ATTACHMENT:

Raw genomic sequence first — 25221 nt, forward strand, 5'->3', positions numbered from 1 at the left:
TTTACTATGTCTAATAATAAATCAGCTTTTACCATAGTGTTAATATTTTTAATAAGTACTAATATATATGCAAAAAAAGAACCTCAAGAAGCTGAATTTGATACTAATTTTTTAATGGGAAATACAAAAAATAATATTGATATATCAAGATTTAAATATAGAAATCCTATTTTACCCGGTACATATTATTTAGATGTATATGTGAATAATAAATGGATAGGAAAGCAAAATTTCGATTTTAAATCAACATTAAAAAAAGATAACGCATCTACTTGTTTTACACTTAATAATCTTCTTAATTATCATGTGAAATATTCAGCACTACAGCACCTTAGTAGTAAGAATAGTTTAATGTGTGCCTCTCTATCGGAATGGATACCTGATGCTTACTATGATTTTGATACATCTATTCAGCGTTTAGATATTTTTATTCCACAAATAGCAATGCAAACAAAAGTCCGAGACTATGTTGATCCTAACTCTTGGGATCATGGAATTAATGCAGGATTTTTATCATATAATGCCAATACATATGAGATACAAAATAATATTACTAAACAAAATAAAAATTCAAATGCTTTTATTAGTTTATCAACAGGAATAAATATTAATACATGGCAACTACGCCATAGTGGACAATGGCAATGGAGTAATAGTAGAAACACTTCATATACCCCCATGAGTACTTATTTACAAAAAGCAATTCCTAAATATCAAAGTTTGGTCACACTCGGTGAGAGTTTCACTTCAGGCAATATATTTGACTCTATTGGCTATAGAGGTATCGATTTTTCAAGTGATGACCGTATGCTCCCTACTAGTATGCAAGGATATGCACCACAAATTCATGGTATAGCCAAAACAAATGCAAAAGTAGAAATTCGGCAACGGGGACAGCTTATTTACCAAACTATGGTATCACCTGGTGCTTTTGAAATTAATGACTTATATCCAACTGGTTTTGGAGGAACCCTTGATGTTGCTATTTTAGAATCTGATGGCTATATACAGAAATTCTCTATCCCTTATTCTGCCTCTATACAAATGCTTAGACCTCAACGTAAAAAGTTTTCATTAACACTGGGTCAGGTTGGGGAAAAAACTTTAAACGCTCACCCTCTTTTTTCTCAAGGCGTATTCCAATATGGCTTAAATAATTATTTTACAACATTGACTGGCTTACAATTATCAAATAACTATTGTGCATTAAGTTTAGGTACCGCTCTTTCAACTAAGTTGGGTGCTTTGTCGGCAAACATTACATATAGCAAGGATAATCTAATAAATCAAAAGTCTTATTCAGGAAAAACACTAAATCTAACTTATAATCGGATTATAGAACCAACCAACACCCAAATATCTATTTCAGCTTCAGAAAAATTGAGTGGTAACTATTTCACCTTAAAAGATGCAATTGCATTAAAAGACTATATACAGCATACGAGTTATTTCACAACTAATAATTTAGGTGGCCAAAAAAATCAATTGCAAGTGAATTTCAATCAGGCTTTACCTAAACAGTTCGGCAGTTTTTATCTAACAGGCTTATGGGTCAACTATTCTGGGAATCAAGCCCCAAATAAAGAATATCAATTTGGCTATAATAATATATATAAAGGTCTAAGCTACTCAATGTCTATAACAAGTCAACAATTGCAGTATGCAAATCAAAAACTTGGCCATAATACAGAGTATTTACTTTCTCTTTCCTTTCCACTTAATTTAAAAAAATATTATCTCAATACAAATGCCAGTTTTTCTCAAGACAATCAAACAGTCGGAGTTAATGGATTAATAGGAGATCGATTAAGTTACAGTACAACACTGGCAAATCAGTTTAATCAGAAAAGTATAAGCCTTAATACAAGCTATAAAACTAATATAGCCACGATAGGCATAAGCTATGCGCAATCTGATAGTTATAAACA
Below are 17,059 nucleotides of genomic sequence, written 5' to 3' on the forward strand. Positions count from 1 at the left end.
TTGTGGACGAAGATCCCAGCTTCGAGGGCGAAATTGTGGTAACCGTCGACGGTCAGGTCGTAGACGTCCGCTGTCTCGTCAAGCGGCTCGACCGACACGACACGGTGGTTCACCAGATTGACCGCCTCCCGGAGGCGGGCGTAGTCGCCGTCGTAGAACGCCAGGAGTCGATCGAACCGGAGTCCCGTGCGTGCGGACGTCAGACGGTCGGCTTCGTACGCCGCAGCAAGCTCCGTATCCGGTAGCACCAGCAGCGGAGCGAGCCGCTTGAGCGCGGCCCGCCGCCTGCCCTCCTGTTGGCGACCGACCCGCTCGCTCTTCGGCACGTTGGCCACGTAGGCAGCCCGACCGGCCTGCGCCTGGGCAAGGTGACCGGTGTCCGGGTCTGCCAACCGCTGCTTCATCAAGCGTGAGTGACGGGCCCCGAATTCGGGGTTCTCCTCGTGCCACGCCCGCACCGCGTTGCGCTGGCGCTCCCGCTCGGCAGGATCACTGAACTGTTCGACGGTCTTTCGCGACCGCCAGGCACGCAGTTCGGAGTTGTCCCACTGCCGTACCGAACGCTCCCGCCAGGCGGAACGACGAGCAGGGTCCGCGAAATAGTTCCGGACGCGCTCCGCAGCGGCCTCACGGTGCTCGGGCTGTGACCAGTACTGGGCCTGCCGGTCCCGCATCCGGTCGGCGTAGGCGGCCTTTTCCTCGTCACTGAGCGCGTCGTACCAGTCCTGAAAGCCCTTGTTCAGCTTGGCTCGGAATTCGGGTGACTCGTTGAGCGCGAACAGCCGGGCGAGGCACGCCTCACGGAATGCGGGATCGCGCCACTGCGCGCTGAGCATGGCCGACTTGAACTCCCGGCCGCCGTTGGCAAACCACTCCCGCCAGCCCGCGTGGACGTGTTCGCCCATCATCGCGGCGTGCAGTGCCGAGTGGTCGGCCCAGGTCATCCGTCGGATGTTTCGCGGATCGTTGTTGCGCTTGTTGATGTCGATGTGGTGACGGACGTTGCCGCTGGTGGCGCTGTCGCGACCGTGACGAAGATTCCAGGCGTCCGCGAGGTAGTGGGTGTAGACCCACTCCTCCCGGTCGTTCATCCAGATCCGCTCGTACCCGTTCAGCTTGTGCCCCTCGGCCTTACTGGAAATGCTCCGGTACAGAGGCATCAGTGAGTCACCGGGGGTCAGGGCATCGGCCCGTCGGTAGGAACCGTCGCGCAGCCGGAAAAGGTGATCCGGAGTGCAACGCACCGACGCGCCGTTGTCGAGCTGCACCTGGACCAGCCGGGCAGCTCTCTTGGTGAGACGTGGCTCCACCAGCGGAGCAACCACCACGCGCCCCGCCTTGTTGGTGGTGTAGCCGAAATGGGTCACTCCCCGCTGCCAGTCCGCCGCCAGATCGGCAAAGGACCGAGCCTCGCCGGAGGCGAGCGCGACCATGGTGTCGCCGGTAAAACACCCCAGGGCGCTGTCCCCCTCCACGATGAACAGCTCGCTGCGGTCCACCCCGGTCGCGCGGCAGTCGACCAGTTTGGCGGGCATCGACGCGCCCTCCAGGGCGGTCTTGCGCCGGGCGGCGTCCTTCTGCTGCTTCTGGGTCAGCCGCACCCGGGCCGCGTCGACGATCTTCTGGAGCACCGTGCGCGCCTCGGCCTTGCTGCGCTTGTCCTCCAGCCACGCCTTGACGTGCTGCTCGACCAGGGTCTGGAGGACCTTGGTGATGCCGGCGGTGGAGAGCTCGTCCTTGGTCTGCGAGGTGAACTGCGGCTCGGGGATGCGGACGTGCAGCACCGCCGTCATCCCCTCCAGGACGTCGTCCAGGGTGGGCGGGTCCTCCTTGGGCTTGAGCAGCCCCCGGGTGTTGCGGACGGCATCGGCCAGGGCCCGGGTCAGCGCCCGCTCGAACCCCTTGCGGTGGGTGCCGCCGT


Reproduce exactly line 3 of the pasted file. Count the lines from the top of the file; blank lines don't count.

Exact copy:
Below are 17,059 nucleotides of genomic sequence, written 5' to 3' on the forward strand. Positions count from 1 at the left end.